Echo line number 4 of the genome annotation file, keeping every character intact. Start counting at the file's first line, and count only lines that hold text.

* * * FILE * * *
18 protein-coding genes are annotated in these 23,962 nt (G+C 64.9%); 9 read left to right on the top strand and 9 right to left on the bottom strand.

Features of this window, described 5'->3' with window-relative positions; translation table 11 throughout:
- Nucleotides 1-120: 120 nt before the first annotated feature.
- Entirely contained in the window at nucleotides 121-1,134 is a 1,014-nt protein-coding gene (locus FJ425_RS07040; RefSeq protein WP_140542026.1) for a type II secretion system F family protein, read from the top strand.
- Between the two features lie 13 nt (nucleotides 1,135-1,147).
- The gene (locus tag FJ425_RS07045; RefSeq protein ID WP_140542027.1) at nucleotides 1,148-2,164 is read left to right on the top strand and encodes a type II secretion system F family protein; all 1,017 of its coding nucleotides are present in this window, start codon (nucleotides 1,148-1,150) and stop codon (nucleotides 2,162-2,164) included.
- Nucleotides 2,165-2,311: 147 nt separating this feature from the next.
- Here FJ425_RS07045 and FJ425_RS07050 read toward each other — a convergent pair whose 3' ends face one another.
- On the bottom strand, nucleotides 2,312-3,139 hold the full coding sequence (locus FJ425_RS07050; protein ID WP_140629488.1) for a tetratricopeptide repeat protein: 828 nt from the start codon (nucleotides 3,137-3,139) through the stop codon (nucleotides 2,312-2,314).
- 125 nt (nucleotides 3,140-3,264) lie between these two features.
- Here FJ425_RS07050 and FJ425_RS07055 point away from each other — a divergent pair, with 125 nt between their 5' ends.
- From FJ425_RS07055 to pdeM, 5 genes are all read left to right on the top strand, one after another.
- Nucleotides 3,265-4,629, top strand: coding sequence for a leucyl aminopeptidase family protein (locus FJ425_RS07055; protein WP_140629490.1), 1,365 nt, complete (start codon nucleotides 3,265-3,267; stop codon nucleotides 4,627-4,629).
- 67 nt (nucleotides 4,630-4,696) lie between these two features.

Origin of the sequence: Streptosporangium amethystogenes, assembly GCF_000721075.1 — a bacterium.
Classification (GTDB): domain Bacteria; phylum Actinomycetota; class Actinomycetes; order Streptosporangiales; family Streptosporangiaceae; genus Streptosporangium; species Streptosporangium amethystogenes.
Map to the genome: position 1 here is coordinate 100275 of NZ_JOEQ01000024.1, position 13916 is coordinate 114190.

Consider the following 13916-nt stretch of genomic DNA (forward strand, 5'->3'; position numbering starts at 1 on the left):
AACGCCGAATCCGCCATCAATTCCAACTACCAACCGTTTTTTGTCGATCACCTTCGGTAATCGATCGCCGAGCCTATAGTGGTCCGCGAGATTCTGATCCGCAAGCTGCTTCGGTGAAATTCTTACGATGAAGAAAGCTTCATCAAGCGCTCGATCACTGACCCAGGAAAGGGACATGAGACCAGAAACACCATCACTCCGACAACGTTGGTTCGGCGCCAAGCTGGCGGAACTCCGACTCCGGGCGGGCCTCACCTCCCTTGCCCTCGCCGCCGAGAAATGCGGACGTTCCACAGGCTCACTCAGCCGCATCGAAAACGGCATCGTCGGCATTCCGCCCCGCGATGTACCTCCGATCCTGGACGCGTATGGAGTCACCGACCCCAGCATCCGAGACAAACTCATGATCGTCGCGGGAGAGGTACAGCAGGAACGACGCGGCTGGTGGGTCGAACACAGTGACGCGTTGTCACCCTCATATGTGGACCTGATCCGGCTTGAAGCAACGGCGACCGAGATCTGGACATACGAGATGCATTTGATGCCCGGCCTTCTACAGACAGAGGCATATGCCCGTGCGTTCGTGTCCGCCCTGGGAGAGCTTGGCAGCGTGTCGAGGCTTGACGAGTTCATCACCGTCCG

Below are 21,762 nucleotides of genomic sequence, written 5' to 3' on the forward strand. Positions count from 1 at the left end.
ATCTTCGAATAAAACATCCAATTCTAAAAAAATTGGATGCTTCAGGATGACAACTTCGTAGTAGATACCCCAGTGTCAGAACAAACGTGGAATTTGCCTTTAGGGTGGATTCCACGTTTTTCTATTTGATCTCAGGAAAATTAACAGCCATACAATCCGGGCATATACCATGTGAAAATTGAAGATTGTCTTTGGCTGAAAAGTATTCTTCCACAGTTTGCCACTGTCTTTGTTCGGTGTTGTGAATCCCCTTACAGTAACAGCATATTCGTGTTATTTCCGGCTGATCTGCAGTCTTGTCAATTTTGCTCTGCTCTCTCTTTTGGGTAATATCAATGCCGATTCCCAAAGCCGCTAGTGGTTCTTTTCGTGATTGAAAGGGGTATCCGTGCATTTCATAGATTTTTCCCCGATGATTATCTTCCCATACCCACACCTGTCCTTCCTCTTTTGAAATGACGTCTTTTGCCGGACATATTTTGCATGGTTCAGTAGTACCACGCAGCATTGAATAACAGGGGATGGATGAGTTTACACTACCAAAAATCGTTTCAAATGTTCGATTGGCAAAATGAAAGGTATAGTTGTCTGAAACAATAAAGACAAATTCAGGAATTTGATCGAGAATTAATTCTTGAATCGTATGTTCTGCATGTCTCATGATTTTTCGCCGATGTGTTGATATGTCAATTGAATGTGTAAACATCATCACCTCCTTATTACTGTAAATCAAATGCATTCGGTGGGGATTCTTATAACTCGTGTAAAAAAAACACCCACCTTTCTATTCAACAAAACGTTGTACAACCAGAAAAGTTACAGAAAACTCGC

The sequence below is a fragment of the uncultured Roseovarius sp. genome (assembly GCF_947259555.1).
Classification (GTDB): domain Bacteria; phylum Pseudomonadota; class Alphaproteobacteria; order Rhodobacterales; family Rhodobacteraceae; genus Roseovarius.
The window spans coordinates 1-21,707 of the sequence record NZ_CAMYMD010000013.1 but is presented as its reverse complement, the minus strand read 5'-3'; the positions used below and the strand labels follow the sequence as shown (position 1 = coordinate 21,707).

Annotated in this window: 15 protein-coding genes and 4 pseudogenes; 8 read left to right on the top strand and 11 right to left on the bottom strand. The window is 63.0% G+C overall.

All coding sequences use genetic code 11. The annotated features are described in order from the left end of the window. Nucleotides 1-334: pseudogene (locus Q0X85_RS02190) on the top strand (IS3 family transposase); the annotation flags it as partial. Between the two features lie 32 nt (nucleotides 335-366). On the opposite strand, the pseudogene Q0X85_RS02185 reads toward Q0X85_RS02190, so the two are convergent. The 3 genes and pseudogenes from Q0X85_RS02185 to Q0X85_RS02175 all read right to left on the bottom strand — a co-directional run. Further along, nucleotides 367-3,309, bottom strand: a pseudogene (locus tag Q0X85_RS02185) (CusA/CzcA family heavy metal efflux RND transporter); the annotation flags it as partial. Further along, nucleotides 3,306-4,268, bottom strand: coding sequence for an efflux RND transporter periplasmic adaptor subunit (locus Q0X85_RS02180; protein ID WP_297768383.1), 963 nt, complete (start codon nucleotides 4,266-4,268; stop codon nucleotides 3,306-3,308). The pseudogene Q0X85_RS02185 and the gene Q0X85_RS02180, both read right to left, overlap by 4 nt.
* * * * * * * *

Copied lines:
- Entirely contained in the window at nucleotides 121-1,134 is a 1,014-nt protein-coding gene (locus FJ425_RS07040; RefSeq protein WP_140542026.1) for a type II secretion system F family protein, read from the top strand.